City’s rebuild attracts international visitors
THERE is no shortage of things to do in a city that was razed by an earthquake six years ago. As the Christchurch rebuild continues in earnest, the city has also started to attract visitors from across the world.
The Christchurch Airport will service close to 6.4 million passengers this year (up from 5.9 million last year). The Christchurch and Canterbury Tourism website stated that was the most passengers the airport had handled in a single year.
A constant thrum of building machinery, punctuated by high-pitched metal grinding, has replaced a more traditional shopping soundtrack at the city’s Re: Start Mall on Cashel St.
The mall is made of shipping containers that house retail outlets, cafes and bars, and mobile food vendors corral the mall’s visitors in an open-air food court. Whether shopping for souvenirs or seeking a cheap feed, the mall is a must-see during a visit to the central business district.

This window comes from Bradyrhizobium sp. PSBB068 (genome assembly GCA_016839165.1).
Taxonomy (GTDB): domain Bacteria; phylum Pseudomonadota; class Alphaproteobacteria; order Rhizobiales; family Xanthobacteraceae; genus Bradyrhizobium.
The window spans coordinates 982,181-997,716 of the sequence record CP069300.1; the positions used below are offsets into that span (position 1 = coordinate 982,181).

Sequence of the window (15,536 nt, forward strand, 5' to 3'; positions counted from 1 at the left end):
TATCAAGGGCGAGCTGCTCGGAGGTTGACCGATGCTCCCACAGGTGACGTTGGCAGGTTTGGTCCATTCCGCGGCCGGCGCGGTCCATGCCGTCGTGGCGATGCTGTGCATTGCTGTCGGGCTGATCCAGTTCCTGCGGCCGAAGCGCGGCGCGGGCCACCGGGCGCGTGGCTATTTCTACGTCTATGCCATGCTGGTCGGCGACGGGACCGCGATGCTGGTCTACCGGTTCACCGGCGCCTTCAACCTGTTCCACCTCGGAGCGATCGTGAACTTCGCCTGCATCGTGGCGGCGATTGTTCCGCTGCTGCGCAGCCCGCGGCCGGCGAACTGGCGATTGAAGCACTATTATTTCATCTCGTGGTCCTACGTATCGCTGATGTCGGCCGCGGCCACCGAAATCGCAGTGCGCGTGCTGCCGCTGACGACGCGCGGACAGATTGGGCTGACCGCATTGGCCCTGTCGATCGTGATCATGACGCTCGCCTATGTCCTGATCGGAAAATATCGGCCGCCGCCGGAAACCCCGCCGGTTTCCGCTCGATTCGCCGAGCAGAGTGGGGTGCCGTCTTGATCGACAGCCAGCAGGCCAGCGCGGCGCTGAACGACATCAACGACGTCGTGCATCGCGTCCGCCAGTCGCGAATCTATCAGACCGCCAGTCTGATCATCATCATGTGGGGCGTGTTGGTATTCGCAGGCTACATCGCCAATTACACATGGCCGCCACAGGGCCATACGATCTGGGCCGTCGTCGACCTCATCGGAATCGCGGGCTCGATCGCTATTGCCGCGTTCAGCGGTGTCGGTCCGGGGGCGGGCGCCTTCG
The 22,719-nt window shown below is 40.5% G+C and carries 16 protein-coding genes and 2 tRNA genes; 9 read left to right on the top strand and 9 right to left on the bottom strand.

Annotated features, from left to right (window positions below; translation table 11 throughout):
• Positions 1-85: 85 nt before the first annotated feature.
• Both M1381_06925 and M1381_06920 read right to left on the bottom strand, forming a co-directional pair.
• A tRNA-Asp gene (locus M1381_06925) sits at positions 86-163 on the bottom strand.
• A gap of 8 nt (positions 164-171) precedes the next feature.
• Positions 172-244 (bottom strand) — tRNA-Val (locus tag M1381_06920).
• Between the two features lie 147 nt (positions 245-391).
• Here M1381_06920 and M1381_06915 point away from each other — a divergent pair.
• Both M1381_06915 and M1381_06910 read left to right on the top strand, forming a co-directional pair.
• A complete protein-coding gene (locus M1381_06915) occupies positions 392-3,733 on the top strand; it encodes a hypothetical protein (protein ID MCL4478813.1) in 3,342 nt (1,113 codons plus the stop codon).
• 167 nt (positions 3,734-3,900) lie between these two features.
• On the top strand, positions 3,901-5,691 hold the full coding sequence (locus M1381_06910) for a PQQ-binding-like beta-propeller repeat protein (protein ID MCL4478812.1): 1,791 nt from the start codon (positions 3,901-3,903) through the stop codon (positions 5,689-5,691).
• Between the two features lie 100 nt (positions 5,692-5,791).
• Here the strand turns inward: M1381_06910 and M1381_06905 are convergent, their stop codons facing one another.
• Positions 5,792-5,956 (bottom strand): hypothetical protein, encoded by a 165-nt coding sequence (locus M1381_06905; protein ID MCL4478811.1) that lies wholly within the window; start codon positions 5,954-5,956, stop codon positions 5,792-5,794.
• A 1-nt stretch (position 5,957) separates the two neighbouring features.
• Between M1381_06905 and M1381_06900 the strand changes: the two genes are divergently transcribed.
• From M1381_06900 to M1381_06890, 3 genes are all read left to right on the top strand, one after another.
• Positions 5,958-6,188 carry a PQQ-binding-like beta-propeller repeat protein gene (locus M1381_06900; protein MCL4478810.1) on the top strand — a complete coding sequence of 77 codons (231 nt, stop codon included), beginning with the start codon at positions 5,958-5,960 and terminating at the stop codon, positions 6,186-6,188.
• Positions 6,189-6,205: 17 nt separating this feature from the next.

The Christchurch trams are also up and running, and the drivers and conductors give great insight into a city in transition. They are able to talk about what once existed on sites, and also the construction work.
Another important memorial is the temporary art installation of 185 Empty Chairs, opposite the CTV building site. The six-storey building on Madras St rapidly collapsed in the 2011 earthquake. Of the 185 people who died, 115 were in the CTV building.
The installation is 185 chairs, painted white, in tribute to the earthquake victims. Each chair is different to mark the uniqueness of all those who died.
The Christchurch Re:Start Mall, in the central business district.